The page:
Mond

Introduction

Town site photo

A foundation

©Copyright: Jeri Danyleyko

Mond was a mining community, named for Ludwig Mond, the German born scientist who discovered a new method of refining nickel. Unable to attract any interest in his discovery, he decided to set up shop on his own.

In 1899 Mond purchased a parcel of land west of Sudbury and by 1901 the mine was operational. The smelter was located in Victoria Mines, a second town site about 4 1/2 kilometres south. The mining property consisted of a number of shops and facilities.

At its height the Mond town site was home to about 500 residents. It included two stores, one of which had an ice cream parlour, two halls, a post office and school, which was also used for church services. The residents were active in a variety of sports that included tennis, high jumping, boxing, stating, baseball and gymnastics.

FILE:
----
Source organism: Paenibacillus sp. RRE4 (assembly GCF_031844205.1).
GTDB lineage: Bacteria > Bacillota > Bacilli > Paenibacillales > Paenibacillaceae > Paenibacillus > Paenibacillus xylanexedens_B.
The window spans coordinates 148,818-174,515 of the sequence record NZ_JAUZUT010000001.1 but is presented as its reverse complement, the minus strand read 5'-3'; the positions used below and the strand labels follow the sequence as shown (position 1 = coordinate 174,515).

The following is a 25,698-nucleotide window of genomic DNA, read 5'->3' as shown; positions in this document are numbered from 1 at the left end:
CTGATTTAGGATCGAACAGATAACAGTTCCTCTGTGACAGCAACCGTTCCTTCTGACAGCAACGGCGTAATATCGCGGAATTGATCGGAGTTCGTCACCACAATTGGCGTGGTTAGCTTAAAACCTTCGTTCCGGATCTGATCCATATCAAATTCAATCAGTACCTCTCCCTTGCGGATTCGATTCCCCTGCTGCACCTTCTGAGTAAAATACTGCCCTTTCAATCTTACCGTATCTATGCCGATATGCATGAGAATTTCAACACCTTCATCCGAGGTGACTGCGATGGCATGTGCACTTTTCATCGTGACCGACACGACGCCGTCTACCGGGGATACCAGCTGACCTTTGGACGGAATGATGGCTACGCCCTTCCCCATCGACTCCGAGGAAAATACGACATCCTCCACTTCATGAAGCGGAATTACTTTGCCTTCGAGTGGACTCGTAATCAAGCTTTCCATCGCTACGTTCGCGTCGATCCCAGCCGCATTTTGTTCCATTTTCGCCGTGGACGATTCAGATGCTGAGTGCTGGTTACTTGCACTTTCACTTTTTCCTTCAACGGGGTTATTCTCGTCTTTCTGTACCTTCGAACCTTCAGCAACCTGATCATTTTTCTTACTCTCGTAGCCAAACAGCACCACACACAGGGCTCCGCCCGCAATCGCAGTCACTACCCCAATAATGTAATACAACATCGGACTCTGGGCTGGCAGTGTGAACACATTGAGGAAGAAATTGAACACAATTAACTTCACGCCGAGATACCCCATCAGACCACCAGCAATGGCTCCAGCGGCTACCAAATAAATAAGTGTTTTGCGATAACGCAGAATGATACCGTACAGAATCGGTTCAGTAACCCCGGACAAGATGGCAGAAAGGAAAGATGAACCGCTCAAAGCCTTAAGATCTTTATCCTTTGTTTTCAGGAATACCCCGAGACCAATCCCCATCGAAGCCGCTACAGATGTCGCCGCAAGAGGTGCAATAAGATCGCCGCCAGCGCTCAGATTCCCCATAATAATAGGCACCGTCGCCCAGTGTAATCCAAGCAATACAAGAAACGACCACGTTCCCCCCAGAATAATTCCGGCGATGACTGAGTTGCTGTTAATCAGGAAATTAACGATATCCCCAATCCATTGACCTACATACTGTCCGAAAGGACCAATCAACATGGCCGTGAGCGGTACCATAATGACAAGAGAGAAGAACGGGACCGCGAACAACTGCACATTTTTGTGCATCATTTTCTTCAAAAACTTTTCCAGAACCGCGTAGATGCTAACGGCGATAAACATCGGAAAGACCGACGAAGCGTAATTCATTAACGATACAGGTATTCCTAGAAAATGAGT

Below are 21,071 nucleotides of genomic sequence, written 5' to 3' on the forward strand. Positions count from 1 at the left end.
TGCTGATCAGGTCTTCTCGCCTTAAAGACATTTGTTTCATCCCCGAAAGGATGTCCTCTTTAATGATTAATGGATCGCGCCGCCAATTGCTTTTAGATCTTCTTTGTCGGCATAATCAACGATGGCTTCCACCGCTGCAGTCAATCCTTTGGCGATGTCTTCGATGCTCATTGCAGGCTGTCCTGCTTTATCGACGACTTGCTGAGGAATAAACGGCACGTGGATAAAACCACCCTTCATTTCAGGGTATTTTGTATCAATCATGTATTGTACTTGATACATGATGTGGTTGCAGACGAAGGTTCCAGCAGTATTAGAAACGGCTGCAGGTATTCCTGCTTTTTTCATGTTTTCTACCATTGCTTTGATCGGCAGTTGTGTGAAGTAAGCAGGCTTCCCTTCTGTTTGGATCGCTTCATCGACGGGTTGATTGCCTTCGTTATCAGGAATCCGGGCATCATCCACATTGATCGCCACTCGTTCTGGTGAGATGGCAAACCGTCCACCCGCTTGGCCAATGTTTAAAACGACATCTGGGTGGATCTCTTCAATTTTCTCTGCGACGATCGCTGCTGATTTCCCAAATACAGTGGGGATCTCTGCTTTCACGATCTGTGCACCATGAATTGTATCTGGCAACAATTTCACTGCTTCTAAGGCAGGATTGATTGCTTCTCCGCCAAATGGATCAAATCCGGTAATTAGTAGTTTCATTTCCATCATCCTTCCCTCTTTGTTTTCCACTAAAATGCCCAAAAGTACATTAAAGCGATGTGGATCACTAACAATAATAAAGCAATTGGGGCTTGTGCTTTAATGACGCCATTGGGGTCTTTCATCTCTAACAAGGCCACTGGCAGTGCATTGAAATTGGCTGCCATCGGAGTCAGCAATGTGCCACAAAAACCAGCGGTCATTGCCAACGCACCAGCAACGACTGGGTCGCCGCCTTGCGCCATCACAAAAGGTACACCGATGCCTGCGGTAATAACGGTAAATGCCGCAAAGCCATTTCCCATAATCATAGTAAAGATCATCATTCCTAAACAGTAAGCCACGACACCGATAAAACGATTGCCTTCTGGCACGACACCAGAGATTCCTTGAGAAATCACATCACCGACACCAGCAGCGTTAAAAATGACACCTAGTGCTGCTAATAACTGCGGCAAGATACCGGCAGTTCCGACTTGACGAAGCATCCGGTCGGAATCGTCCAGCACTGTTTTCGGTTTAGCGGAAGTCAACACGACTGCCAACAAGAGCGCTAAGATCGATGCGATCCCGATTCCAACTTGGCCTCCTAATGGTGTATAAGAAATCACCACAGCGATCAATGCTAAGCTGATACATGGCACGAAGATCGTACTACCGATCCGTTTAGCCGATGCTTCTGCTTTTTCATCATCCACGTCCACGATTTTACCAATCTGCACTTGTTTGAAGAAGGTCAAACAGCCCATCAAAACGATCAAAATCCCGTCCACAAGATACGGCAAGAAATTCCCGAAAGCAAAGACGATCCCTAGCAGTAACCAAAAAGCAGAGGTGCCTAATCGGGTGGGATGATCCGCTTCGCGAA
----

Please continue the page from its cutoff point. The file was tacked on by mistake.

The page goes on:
Housing came in the form of four boarding houses for singles and small log or frame houses for families. Many residents owned their buildings and leased the land from the company. Services were still scarce in those early days. There was no electricity or running water, however all homes had wells and outhouses.

The Mond Mine was closed in 1922 due to safety concerns. Many of the residents moved on to other Mond properties such as Worthington, and the Frood Mine. Today very little is left at Mond other than foundations and debris.

Created: October 12, 2003, Last Revision: February 24, 2014
Research: Yvan Charbonneau
Content: © Copyright Yvan Charbonneau, all rights reserved.